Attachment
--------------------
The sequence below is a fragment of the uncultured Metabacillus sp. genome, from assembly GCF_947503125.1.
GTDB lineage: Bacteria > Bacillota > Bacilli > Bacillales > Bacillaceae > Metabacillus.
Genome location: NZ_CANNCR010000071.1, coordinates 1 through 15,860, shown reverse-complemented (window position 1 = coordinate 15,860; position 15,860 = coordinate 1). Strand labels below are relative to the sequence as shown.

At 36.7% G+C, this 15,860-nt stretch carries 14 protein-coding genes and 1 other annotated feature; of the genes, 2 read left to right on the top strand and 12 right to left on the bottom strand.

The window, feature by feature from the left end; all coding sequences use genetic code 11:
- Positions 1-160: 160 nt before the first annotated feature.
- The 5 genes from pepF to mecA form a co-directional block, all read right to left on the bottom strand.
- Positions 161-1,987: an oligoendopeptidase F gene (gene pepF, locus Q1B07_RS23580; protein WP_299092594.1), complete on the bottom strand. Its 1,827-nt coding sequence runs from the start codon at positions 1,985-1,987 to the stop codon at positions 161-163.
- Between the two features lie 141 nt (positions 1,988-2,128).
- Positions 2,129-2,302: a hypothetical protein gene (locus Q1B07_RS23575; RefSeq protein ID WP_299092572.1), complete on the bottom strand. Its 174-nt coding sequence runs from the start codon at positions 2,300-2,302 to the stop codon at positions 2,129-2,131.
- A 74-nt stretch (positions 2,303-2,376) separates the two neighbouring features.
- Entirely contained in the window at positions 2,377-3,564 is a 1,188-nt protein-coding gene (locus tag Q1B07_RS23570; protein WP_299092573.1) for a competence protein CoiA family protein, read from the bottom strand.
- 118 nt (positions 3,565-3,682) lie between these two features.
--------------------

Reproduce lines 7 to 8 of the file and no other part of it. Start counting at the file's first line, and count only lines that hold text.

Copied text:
- The 5 genes from pepF to mecA form a co-directional block, all read right to left on the bottom strand.
- Positions 161-1,987: an oligoendopeptidase F gene (gene pepF, locus Q1B07_RS23580; protein WP_299092594.1), complete on the bottom strand. Its 1,827-nt coding sequence runs from the start codon at positions 1,985-1,987 to the stop codon at positions 161-163.